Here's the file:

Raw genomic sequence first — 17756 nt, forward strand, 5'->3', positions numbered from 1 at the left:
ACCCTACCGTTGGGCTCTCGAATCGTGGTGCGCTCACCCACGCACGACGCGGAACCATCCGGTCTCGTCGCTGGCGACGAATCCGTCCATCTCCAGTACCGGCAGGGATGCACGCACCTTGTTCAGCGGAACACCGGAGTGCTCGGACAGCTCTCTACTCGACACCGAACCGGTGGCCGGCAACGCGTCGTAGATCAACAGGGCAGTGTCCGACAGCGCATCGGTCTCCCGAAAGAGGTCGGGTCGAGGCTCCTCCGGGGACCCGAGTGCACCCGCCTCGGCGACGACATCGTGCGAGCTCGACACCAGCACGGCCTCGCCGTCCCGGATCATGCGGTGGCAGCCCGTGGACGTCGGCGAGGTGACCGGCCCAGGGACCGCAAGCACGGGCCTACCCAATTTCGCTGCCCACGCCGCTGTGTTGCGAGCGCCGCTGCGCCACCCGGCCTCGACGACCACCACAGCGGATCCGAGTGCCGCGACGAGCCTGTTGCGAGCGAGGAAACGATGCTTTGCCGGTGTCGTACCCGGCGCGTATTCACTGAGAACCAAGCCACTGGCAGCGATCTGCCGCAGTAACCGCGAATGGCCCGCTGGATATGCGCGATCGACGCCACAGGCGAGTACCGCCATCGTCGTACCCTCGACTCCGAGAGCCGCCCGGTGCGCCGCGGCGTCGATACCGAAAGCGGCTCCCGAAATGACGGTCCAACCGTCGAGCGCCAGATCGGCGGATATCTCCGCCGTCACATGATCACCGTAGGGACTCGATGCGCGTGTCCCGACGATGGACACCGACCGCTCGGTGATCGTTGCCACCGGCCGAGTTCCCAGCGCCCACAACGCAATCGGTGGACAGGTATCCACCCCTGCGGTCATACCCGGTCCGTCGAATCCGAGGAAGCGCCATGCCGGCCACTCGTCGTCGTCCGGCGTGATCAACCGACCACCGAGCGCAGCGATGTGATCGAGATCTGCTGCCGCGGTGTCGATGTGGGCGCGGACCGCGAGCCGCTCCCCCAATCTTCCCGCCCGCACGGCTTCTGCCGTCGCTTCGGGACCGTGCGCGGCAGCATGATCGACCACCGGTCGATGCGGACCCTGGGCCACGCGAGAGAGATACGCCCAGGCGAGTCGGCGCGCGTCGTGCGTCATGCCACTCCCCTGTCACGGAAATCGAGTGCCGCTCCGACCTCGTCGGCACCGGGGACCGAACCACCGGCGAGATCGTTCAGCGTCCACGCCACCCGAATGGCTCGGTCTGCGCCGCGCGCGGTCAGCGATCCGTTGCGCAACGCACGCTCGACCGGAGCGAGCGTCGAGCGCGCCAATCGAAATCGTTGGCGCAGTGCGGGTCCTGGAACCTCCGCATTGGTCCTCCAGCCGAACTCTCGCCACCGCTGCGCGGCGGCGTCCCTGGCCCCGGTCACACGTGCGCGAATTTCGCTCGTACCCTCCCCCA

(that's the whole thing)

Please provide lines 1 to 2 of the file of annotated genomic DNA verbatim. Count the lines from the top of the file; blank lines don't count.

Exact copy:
Raw genomic sequence first — 17756 nt, forward strand, 5'->3', positions numbered from 1 at the left:
ACCCTACCGTTGGGCTCTCGAATCGTGGTGCGCTCACCCACGCACGACGCGGAACCATCCGGTCTCGTCGCTGGCGACGAATCCGTCCATCTCCAGTACCGGCAGGGATGCACGCACCTTGTTCAGCGGAACACCGGAGTGCTCGGACAGCTCTCTACTCGACACCGAACCGGTGGCCGGCAACGCGTCGTAGATCAACAGGGCAGTGTCCGACAGCGCATCGGTCTCCCGAAAGAGGTCGGGTCGAGGCTCCTCCGGGGACCCGAGTGCACCCGCCTCGGCGACGACATCGTGCGAGCTCGACACCAGCACGGCCTCGCCGTCCCGGATCATGCGGTGGCAGCCCGTGGACGTCGGCGAGGTGACCGGCCCAGGGACCGCAAGCACGGGCCTACCCAATTTCGCTGCCCACGCCGCTGTGTTGCGAGCGCCGCTGCGCCACCCGGCCTCGACGACCACCACAGCGGATCCGAGTGCCGCGACGAGCCTGTTGCGAGCGAGGAAACGATGCTTTGCCGGTGTCGTACCCGGCGCGTATTCACTGAGAACCAAGCCACTGGCAGCGATCTGCCGCAGTAACCGCGAATGGCCCGCTGGATATGCGCGATCGACGCCACAGGCGAGTACCGCCATCGTCGTACCCTCGACTCCGAGAGCCGCCCGGTGCGCCGCGGCGTCGATACCGAAAGCGGCTCCCGAAATGACGGTCCAACCGTCGAGCGCCAGATCGGCGGATATCTCCGCCGTCACATGATCACCGTAGGGACTCGATGCGCGTGTCCCGACGATGGACACCGACCGCTCGGTGATCGTTGCCACCGGCCGAGTTCCCAGCGCCCACAACGCAATCGGTGGACAGGTATCCACCCCTGCGGTCATACCCGGTCCGTCGAATCCGAGGAAGCGCCATGCCGGCCACTCGTCGTCGTCCGGCGTGATCAACCGACCACCGAGCGCAGCGATGTGATCGAGATCTGCTGCCGCGGTGTCGATGTGGGCGCGGACCGCGAGCCGCTCCCCCAATCTTCCCGCCCGCACGGCTTCTGCCGTCGCTTCGGGACCGTGCGCGGCAGCATGATCGACCACCGGTCGATGCGGACCCTGGGCCACGCGAGAGAGATACGCCCAGGCGAGTCGGCGCGCGTCGTGCGTCATGCCACTCCCCTGTCACGGAAATCGAGTGCCGCTCCGACCTCGTCGGCACCGGGGACCGAACCACCGGCGAGATCGTTCAGCGTCCACGCCACCCGAATGGCTCGGTCTGCGCCGCGCGCGGTCAGCGATCCGTTGCGCAACGCACGCTCGACCGGAGCGAGCGTCGAGCGCGCCAATCGAAATCGTTGGCGCAGTGCGGGTCCTGGAACCTCCGCATTGGTCCTCCAGCCGAACTCTCGCCACCGCTGCGCGGCGGCGTCCCTGGCCCCGGTCACACGTGCGCGAATTTCGCTCGTACCCTCCCCCA